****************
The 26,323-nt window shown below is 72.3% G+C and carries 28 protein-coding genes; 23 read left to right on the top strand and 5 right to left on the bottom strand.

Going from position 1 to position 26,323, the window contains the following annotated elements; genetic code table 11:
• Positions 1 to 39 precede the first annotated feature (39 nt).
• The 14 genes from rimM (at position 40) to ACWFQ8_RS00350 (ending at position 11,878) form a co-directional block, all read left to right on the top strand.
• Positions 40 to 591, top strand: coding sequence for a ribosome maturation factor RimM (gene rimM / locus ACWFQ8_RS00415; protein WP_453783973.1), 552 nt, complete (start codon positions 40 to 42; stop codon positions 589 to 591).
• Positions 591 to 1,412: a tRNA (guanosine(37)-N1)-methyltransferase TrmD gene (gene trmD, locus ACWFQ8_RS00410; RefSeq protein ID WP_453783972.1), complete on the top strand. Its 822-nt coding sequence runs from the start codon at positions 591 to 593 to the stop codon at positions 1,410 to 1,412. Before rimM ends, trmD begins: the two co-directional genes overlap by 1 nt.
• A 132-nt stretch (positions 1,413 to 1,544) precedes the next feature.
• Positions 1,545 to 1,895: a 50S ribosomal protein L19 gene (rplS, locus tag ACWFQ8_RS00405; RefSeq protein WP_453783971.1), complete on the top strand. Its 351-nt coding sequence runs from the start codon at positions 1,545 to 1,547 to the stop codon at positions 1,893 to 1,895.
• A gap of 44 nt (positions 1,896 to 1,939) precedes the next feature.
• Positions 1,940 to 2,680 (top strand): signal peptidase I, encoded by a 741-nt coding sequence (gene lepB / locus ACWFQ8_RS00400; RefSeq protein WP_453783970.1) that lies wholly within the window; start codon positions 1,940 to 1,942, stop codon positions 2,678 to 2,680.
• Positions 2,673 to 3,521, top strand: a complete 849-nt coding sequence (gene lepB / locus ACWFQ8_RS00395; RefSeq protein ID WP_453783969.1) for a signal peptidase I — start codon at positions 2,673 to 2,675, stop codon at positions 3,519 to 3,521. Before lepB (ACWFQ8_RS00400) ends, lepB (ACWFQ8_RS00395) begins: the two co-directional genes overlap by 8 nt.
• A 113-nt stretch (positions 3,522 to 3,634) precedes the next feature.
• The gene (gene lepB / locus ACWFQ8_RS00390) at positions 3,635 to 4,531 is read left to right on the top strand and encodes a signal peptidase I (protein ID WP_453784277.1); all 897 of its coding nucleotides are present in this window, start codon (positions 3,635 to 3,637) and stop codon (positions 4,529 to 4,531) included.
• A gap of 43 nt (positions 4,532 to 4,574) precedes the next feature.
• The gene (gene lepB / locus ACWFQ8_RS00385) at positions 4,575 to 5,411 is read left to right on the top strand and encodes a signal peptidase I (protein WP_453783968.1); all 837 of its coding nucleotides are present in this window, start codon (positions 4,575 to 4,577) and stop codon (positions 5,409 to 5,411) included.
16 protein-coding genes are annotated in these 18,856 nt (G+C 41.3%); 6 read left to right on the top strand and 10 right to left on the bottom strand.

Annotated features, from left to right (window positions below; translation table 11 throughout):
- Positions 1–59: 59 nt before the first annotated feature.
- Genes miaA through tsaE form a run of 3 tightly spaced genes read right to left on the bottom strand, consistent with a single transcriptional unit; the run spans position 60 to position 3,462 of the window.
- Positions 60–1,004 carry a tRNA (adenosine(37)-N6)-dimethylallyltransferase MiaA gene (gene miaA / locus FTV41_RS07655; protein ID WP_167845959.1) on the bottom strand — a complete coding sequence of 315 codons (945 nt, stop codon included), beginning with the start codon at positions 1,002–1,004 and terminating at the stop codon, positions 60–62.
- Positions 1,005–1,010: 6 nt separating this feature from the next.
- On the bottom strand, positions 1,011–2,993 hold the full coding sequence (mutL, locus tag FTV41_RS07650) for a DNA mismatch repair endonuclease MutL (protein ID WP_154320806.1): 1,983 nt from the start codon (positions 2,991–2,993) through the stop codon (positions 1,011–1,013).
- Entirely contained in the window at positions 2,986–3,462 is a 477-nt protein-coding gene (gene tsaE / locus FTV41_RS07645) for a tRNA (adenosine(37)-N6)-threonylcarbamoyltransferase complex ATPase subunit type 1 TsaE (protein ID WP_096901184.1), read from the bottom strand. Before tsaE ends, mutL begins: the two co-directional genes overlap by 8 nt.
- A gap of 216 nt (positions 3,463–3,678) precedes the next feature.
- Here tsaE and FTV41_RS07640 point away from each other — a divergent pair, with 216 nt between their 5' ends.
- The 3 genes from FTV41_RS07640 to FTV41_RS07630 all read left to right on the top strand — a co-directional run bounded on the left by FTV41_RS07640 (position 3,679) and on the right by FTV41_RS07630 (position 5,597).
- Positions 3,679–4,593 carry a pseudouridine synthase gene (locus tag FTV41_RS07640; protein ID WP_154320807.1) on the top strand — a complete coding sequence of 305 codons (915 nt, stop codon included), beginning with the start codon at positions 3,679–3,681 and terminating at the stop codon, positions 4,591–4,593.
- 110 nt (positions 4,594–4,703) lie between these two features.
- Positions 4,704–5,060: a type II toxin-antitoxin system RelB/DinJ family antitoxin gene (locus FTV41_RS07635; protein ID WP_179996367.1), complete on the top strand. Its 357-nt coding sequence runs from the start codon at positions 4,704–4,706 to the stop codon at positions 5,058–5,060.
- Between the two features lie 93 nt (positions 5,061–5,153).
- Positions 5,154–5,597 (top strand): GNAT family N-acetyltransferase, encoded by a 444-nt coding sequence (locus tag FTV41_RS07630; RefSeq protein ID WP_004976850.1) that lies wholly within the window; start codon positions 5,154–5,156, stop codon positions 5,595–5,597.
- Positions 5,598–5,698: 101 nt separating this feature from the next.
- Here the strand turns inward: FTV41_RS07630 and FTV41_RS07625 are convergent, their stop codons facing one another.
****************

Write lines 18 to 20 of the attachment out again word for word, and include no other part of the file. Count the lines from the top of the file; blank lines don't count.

- Positions 1–59: 59 nt before the first annotated feature.
- Genes miaA through tsaE form a run of 3 tightly spaced genes read right to left on the bottom strand, consistent with a single transcriptional unit; the run spans position 60 to position 3,462 of the window.
- Positions 60–1,004 carry a tRNA (adenosine(37)-N6)-dimethylallyltransferase MiaA gene (gene miaA / locus FTV41_RS07655; protein ID WP_167845959.1) on the bottom strand — a complete coding sequence of 315 codons (945 nt, stop codon included), beginning with the start codon at positions 1,002–1,004 and terminating at the stop codon, positions 60–62.